My hat is off to Tod Foley.  It was a bit predictable, and it had little respect for player agency when pacing was involved. But it didn't railroad me. It didn't try and force me into a traditional module structure. And despite the fact that I guessed the mystery very early on, it was neither hackneyed nor uninteresting. 

I would say the biggest weakness of the software is that it lacks the ability to read the player. My desire for a slightly slower paced scenario with a more thorough and detailed exploration didn't register with it as it executed its program. 

I wonder if you provided it with a survey of player preferences whether that might help. Although, you would then have to develop metrics in mind for it to be able to work with. 

One of the biggest obstacles to this is that Day Tripper cannot write files, like chat GPT and most other web-based artificial intelligences, it simply cannot remember what was said outside of the chat window. Once the adventure is over, your character is forgotten and it cannot learn who you - the player - are and what you like. And plugging in preferences, if you even had them, would be a complicated task. 

It's amazing how simple tasks like remembering what another person likes, and even figuring out how engaged they are or not with some element of a plot are so critical to GMing, and make so much of a difference in your experience. And yet they are something we generally don't put much thought into, and barely have the vocabulary to discuss.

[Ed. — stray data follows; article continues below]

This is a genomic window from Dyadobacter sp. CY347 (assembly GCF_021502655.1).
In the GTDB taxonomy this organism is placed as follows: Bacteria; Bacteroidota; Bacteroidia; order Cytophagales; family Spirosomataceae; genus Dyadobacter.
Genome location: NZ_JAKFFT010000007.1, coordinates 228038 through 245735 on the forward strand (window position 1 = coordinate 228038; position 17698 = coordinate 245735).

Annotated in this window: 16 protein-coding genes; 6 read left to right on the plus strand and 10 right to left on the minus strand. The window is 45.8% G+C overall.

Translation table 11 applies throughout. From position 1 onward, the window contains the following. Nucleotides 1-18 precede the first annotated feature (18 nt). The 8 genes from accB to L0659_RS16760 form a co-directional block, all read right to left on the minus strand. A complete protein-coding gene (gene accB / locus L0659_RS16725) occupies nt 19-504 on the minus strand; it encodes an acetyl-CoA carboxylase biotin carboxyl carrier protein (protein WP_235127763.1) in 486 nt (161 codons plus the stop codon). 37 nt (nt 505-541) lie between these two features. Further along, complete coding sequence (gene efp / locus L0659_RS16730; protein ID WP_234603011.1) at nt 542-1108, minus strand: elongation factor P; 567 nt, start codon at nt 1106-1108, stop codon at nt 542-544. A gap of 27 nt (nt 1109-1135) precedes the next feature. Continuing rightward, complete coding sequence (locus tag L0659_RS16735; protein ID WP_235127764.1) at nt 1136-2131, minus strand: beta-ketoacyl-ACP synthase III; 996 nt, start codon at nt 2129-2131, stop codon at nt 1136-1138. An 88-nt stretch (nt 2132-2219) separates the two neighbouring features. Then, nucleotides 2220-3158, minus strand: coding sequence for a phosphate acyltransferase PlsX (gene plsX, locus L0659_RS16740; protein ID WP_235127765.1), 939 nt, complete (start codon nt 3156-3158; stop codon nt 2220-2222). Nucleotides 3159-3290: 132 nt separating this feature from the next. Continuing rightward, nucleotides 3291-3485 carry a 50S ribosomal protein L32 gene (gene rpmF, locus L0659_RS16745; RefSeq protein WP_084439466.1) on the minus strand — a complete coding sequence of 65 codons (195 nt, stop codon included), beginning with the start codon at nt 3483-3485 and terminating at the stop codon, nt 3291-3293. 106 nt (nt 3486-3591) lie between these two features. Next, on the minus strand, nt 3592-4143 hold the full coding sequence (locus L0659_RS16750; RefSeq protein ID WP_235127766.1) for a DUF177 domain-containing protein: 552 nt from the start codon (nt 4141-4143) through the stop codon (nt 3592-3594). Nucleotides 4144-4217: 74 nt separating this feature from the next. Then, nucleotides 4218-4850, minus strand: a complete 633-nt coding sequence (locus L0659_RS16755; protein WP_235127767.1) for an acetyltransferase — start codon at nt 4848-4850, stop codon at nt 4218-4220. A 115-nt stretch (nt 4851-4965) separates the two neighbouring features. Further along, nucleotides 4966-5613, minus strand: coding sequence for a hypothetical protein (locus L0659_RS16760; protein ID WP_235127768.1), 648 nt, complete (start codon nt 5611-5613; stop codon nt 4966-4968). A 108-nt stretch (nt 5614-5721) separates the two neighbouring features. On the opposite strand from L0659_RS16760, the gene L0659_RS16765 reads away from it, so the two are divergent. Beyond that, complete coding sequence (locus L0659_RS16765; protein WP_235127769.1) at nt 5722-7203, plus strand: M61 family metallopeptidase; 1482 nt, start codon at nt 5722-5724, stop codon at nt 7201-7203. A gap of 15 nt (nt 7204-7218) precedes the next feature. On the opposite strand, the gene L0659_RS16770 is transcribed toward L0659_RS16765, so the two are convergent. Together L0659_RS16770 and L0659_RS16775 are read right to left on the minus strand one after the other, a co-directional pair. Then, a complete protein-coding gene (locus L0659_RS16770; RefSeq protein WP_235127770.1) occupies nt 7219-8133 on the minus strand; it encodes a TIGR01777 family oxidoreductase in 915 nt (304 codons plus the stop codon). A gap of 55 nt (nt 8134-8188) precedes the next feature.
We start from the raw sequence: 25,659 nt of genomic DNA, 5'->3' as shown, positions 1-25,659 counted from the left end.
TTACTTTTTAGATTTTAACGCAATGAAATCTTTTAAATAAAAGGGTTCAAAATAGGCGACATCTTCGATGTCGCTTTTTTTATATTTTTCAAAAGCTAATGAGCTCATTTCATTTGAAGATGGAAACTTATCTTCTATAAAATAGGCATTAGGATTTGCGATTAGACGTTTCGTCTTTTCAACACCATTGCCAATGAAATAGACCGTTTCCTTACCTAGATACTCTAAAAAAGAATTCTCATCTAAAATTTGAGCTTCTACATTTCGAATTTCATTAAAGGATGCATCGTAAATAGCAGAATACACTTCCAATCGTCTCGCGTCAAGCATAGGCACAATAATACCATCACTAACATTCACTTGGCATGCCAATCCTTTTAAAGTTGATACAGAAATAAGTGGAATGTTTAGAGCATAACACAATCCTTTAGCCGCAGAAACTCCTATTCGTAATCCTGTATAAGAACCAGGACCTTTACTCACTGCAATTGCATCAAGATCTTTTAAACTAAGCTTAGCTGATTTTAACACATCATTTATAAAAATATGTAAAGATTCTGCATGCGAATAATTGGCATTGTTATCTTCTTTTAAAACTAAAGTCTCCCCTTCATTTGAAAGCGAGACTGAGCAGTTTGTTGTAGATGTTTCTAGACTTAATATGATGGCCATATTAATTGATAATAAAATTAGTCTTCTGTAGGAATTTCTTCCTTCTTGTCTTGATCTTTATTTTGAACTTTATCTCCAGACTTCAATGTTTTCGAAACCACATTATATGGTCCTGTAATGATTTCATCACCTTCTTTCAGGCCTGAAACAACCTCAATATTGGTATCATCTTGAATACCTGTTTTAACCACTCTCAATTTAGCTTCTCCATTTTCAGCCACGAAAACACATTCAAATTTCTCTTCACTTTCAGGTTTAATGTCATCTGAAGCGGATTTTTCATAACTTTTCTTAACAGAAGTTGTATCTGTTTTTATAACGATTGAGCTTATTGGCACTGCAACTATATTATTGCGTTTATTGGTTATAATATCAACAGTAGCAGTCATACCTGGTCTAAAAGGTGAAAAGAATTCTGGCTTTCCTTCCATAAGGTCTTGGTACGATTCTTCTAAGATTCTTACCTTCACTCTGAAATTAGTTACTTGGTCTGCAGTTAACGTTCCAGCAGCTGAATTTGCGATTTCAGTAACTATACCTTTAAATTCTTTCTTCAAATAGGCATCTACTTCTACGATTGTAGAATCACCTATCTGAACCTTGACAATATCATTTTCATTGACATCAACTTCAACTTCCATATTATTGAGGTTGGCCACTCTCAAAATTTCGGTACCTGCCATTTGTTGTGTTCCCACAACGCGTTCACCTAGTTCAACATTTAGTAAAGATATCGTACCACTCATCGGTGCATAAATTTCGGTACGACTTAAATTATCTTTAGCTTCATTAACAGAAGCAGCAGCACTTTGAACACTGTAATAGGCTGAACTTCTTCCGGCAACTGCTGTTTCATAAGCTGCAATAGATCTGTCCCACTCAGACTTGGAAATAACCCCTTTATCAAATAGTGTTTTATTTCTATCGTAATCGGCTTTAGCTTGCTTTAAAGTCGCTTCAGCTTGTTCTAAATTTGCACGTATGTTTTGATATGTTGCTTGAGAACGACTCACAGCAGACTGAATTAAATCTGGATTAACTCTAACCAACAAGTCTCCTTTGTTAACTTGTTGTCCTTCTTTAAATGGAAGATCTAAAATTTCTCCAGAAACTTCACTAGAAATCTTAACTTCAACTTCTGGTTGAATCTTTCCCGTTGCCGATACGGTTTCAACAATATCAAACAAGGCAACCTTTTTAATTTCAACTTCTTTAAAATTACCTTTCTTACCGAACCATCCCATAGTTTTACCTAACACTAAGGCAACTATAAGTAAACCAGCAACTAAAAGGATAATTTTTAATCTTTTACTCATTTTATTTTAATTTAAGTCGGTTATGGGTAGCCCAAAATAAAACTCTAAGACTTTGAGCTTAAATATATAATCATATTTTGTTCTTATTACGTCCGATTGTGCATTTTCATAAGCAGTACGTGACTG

I would definitely say that at the end of the day it felt more like playing text adventure games like Pirate Adventure on my old 16-bit TI computer as a kid then as a D&D experience. That it was more intelligent and dynamic at responding to my commands was great. It is a new and unique genre of game in that regard. And fun enough. 

Without human responsiveness I don't think we'll get a true TTRPG experience out of a Large Language Model system, if you change your expectations it is an interesting experience. Like a Zork game where the computer isn't limited in the number of actions it can respond to. And that unto itself is a lot of fun. 

I do believe if Wizards of the coast intends to use an LLM to replace GMs online they are going to provide a very different experience for the exact same reasons. An AI simply can't read the room. And with that extensive surveys could take a very long time to develop a profile for a player to give them what they are looking for. 

One thing I could see doing to make GMing easier now that I have played Day Tripper would be to get the AI to help you provide basic scenarios along with descriptions and important clues based on criteria you set. Then you could easily run with its output, taking some of the hardest mental work out of prepping a D&D game.

Of course, what I'm playing is an early test run. And I'm hoping that this article will also serve as some helpful feedback for Tod.

He's already an accomplished game designer and has a very well developed philosophy on the kind of experience he wants to provide with his players. If you want to see his work in action check out AsIf Productions here.